By Mike Dunn
PHILADELPHIA (CBS) — Septa may consider splitting its longest bus route in half. That idea is among a dozen possible tweaks that the regional transit agency is looking at, and the public got to weigh in today at an open house at Septa headquarters.
In Septa’s board room, about a dozen large poster boards explained the dozen ideas that are being considered. Senior operations planner Dan Nemiroff says getting the public’s input is essential.
“We let the public have a look at what we’re doing. We answer any questions they have. We solicit more feedback,” he said.
After this comes more analysis, and at that point some of the proposed tweaks become formal recommendations — with more public hearings set for spring.
Nemiroff says many of the ideas came from riders and civic groups.
“When we get these suggestions, a lot of them turn out to be expensive. But some of them are good ideas that at least deserve research and analysis,” he notes.
Among the ideas being talked about at this point, Nemiroff says, is splitting the Route 23 bus line in half:
“It goes from Chestnut Hill to South Philadelphia. It carries our highest number of passengers by quite a bit, about 22,000 a day.”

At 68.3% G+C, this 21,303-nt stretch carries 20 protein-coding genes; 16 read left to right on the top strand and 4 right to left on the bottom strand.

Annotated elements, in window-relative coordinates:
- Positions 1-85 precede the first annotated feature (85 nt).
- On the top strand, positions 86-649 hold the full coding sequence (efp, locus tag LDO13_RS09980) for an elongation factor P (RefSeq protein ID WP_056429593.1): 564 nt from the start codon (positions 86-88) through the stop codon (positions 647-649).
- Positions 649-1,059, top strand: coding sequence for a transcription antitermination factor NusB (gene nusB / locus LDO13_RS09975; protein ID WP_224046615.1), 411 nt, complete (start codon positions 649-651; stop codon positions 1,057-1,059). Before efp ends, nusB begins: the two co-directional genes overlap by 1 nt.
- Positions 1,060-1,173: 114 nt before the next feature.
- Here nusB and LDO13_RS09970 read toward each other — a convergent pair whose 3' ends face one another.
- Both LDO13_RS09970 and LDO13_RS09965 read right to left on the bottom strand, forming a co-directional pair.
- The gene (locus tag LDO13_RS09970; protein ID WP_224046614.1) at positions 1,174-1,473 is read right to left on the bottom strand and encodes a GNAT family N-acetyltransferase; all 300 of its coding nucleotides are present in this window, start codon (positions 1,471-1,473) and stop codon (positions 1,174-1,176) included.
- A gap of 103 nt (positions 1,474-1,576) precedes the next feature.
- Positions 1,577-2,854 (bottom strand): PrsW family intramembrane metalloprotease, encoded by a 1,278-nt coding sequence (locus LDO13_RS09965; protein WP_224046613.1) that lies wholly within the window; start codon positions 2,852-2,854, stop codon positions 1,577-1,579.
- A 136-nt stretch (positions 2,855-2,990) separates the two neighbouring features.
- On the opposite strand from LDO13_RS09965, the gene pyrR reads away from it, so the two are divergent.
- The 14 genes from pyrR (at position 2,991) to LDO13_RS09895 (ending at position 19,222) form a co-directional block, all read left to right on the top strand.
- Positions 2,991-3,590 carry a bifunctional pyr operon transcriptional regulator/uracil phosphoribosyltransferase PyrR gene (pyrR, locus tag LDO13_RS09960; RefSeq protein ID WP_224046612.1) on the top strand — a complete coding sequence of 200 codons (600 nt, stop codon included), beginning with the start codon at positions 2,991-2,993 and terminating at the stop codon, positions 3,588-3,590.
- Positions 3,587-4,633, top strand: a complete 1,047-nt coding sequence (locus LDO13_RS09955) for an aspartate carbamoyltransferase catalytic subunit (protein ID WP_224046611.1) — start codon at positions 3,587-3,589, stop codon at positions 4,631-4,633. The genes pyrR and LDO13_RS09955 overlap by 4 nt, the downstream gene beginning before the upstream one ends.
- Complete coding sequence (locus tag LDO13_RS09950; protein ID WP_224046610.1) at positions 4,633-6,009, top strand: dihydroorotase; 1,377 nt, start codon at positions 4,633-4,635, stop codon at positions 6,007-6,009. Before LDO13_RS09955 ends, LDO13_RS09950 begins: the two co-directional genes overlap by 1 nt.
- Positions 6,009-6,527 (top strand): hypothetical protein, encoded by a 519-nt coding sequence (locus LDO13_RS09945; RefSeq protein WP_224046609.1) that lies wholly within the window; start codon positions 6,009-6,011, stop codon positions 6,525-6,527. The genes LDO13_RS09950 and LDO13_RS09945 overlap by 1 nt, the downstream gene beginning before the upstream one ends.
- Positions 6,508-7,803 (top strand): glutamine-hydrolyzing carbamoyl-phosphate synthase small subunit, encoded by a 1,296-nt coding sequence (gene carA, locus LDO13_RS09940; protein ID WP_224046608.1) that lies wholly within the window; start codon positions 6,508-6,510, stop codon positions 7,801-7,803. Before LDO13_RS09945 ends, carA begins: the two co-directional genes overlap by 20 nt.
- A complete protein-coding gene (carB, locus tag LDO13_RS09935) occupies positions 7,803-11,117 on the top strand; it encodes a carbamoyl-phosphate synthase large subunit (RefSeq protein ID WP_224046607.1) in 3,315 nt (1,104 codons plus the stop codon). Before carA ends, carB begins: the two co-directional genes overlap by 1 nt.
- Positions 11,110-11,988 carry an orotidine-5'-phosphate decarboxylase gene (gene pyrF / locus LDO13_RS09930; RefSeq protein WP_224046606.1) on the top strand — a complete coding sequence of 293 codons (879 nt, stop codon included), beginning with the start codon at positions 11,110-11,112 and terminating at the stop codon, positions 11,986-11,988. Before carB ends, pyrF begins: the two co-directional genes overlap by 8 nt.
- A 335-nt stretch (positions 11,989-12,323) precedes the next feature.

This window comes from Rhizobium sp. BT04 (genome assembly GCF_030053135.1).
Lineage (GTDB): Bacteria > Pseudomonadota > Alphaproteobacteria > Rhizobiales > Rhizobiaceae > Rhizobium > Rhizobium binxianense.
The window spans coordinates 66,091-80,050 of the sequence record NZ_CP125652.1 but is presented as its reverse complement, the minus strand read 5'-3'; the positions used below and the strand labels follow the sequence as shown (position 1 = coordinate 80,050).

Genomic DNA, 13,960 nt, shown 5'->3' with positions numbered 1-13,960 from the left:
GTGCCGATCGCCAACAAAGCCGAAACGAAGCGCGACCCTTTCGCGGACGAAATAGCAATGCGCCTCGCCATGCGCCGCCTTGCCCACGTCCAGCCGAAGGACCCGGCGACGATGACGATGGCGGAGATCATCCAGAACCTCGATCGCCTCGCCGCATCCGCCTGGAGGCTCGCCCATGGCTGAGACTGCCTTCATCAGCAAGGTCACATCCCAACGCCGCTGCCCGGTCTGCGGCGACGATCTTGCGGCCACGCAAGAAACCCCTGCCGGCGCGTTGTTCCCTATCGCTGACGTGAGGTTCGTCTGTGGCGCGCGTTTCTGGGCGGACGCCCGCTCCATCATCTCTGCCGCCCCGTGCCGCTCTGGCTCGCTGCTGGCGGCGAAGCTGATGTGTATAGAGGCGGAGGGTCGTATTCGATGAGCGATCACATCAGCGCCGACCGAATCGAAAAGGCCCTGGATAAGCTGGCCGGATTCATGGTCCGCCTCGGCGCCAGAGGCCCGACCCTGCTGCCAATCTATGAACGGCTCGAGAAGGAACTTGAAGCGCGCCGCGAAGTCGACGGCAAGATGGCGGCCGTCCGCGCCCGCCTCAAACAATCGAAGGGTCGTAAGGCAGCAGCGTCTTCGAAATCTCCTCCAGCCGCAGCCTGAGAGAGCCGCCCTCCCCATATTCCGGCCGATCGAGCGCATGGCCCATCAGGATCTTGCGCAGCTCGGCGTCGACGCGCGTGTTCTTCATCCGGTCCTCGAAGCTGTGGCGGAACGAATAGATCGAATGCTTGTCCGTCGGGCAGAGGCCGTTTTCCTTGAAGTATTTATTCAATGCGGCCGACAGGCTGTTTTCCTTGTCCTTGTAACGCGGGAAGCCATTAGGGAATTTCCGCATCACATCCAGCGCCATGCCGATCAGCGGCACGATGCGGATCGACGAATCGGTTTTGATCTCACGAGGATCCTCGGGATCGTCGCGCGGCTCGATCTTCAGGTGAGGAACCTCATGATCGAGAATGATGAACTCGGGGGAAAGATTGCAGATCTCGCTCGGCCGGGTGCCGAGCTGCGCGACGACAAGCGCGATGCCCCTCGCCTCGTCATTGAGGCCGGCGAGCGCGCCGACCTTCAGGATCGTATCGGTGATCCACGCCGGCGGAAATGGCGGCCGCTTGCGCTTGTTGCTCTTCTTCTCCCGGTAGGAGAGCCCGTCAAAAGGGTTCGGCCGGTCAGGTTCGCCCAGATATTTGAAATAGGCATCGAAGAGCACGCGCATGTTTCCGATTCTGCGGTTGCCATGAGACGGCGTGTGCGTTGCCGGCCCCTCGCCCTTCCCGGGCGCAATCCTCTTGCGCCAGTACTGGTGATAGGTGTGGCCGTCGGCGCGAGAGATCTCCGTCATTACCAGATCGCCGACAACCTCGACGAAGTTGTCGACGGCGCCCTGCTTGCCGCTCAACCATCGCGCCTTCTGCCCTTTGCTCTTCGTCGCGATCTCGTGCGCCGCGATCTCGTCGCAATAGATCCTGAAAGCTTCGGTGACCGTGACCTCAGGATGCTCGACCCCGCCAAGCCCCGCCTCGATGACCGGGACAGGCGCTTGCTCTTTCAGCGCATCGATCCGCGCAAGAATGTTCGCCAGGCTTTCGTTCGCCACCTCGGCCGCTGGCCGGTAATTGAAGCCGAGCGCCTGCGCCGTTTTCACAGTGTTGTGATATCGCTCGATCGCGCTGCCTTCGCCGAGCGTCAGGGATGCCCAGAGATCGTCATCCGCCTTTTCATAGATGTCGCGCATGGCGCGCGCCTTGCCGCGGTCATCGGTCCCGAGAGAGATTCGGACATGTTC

Under the proposed change, the northern portion of Route 23 would terminate in center city and then loop back to Chestnut Hill, while a newly named Route 45 bus would start in South Philadelphia and then loop around in center city.
Nemiroff says only eight percent of Route 23 riders use the entire stretch, so most wouldn’t notice the change.
“It does not impact about 92 percent of the users of the route,” he said. “And transfers would be free.”
Another proposed change is an extension of Route 53, which goes from Mt. Airy to Hunting Park Station.
“It would fill a gap in the North Philadelphia bus network,” says Nemiroff. “It would cover a piece of Hunting Park that is developing. There’s a bunch of new projects on Hunting Park (Avenue).”
And Septa is also considering extending a few bus routes into Queen Village. A full list of the possible changes, and an opportunity to submit your own comment, can be found at septa.org.